Interventional fetal balloon valvuloplasty for congenital heart disease—current shortcomings and possible perspectives
© Springer-Verlag Berlin / Heidelberg 2005
Received: 11 November 2004
Accepted: 4 January 2005
Published: 13 May 2005
Fetal cardiac interventions are new and relatively unknown investigational options for modifying congenital heart disease in utero. Techniques for safer access to the fetus must be improved, and selection criteria for patients for whom these procedures are potentially beneficial must be developed. Currently, antenatal cardiac intervention attempts are being made to either prevent or reverse hydrops in fetuses with cardiac valve disease or outflow tract obstruction or to recruit hypoplastic ventricles. Most important are early detection and referral of these fetuses, thereby enabling timely procedures with improved outcomes. However, performing successful fetal cardiac interventions requires multidisciplinary collaboration between obstetricians, pediatric cardiologists, pediatric cardiac surgeons, and anesthesiologists, as each discipline provides specific skills for these critically ill babies.
Congenital heart disease (CHD) is the most common serious congenital defect in humans, occurring as frequently as 1 in 100–150 live births . Most forms of congenital heart defects relate to abnormal morphogenesis and patterning during development [1–8]. During the 1980s and 1990s, remarkable advances in echocardiographic transducers, improved crystal technology, enhanced digital processing of ultrasound signals, and expanding operator skills resulted in an increased ability to diagnose CHD long before birth [8–13].
Because of imaging difficulties encountered during the earliest weeks of gestation, fetal echocardiographic diagnosis of CHD is usually accomplished only during the 2nd and 3rd trimesters of pregnancy. However, with improved technology and techniques, most major structural heart defects can be diagnosed accurately enough from the late 1st trimester [10–12].
Several studies have proven that prenatal diagnosis of critical CHD such as hypoplastic left heart syndrome (HLHS) and transposition of great arteries not only improves the preoperative condition of neonates with these lesions but also significantly reduces intraoperative and postoperative morbidity and mortality [14, 15]. Additionally, early knowledge of these conditions prior to birth permits a better understanding of the progression of human heart malformations [8–18].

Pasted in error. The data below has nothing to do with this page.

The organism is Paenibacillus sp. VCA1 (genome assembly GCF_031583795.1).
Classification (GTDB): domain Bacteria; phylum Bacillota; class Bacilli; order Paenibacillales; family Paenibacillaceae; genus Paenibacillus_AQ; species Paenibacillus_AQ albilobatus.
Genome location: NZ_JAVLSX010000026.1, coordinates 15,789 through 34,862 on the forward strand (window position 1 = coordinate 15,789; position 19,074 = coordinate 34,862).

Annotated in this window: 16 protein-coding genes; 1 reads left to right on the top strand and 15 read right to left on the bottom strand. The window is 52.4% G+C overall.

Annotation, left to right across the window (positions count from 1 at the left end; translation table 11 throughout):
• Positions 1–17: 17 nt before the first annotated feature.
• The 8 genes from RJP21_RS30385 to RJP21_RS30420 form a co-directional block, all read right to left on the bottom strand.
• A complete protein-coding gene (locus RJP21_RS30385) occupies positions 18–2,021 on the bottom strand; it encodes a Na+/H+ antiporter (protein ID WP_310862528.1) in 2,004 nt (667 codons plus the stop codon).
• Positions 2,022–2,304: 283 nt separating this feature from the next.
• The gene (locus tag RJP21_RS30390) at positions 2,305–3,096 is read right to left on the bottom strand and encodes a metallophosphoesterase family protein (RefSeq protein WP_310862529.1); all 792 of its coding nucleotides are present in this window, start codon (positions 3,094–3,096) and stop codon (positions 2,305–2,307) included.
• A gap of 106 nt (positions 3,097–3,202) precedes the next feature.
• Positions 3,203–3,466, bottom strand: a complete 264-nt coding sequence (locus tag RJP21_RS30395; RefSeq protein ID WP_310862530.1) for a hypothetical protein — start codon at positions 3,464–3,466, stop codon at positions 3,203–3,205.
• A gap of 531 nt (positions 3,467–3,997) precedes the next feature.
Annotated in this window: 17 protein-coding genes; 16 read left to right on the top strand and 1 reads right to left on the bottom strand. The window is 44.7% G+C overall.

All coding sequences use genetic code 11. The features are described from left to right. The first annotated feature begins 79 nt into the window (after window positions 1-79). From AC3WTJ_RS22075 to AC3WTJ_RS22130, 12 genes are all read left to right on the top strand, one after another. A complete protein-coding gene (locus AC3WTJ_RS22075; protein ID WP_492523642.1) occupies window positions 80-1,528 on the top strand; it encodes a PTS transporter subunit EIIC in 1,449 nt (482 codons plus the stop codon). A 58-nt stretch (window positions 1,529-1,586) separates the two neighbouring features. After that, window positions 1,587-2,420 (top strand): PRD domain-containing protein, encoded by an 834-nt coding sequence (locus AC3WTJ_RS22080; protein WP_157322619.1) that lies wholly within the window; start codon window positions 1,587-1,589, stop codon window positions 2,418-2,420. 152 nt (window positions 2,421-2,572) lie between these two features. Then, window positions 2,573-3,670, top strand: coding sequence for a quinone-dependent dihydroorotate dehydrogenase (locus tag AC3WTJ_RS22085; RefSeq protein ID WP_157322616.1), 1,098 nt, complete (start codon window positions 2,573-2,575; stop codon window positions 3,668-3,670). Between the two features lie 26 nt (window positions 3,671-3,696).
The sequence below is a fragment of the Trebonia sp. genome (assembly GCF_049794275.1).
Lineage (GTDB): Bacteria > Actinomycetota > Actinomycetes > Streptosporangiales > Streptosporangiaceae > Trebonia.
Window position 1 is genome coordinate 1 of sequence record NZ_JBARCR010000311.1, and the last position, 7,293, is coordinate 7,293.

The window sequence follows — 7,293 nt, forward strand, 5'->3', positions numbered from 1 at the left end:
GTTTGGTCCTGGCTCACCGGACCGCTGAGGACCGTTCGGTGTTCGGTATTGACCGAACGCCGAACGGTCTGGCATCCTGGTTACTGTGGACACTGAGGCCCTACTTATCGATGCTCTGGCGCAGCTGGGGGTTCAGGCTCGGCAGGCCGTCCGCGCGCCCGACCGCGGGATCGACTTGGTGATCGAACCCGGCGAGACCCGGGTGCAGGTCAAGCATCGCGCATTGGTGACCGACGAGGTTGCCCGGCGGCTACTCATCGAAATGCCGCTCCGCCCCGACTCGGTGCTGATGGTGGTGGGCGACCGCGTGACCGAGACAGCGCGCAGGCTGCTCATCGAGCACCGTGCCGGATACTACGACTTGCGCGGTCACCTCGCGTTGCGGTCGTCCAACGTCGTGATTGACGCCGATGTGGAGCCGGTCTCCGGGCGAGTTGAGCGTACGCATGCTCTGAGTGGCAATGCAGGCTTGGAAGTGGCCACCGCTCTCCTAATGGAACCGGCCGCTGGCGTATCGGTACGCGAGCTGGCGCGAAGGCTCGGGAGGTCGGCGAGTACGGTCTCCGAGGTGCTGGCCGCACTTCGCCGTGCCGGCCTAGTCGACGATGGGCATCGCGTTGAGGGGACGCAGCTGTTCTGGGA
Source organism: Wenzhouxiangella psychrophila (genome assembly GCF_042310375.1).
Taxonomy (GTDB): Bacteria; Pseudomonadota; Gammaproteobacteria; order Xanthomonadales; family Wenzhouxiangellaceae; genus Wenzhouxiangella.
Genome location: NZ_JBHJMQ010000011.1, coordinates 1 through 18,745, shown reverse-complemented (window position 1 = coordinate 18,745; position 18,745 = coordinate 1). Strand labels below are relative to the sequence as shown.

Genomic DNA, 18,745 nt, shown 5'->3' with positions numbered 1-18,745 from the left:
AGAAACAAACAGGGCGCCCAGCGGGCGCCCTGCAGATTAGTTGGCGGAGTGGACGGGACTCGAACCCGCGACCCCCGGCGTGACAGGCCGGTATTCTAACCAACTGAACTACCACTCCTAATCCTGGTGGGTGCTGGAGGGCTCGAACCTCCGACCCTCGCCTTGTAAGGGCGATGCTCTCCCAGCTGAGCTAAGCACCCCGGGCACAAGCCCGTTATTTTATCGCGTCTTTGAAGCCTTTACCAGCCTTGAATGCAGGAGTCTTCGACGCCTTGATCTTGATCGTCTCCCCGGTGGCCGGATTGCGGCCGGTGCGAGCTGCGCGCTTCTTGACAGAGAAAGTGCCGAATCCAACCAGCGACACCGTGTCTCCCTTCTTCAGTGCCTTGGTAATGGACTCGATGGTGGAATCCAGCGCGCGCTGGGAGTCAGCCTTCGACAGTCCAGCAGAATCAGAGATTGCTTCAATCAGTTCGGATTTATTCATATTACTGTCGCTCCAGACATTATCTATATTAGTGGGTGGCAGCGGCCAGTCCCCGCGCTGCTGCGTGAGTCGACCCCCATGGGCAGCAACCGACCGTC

Infants with HLHS or right heart syndrome or other malformations with a single ventricle physiology and associated hypoplasia of the great arteries continue to be a challenge in terms of survival. However, timely prenatal diagnosis, perinatal stabilization, and improvements in surgical technique and perioperative care account for a substantial increase in survival after procedures for complex lesions. Improved results have been reported with stage-one palliation of HLHS with the modified Norwood procedure and earlier performance of a stage-two bidirectional cavopulmonary anastomosis or a hemi-Fontan operation and have demonstrated more favorable outcomes for postnatal staged reconstructive palliation of HLHS or comparable malformations [15, 17–25].
However, some centers are already exploring new minimally invasive therapeutic options with a view to in-utero cardiac palliation [26–33]. The upcoming expansion of fetal cardiac interventions to ameliorate critically progressive fetal cardiac lesions intensifies the need to address issues about the adequacy of assessment and patient selection as well as the safety of those who undergo these novel procedures.
Minimally invasive techniques
Despite remarkable advances, the number and type of fetal abnormalities found by ultrasound and classified as “potentially treatable” by in-utero interventions are still limited [33–36]. The most common noncardiac anomalies for which invasive fetal therapy is currently being considered are myelomeningocele, sacrococcygeal teratoma, obstructive uropathy, and malformations of the lungs or the adjacent structures (such as diaphragmatic hernia) [34–41]. It is noteworthy that despite the advances in prenatal diagnosis, studies on prenatal animal model interventions have lagged years behind and still remain limited [26–31, 33–38]. Ongoing evaluation of the efficacy of these still investigational techniques is required so that appropriate selection of fetuses for in-utero surgery can be made.
The timing and concepts of intrauterine intervention are now being reconsidered [27–42]. Keyhole instruments and catheters and three-dimensional optics and imaging modes make it possible to perform intricate intrauterine procedures with a precision that one could have achieved only through open hysterotomy in the past.
Accuracy of diagnosis and patient selection
Despite recent advances, prenatal detection and accuracy of CHD diagnosis still remain problematic; this situation is compounded by the difficulties of assessing the adequacy of ventricular size and function with a view to future suitability for biventricular or univentricular repair in some forms of CHD [43–46]. Some cardiac lesions may evolve during pregnancy, so clarification of the implications of fetal cardiac findings may need to be delayed until later in gestation [12, 25, 26, 32, 33, 43–47]. There have been many studies on the accuracy of antenatal diagnosis of fetal cardiac malformations, but overall, most of the false negative findings occurred in hearts with multiple lesions at early gestation. These were differences that did not significantly influence the prognosis for the fetus, as the correctly identified principal cardiac defect allowed a comprehensive prediction of disease severity in most cases [8, 9, 24, 26, 33, 47–49].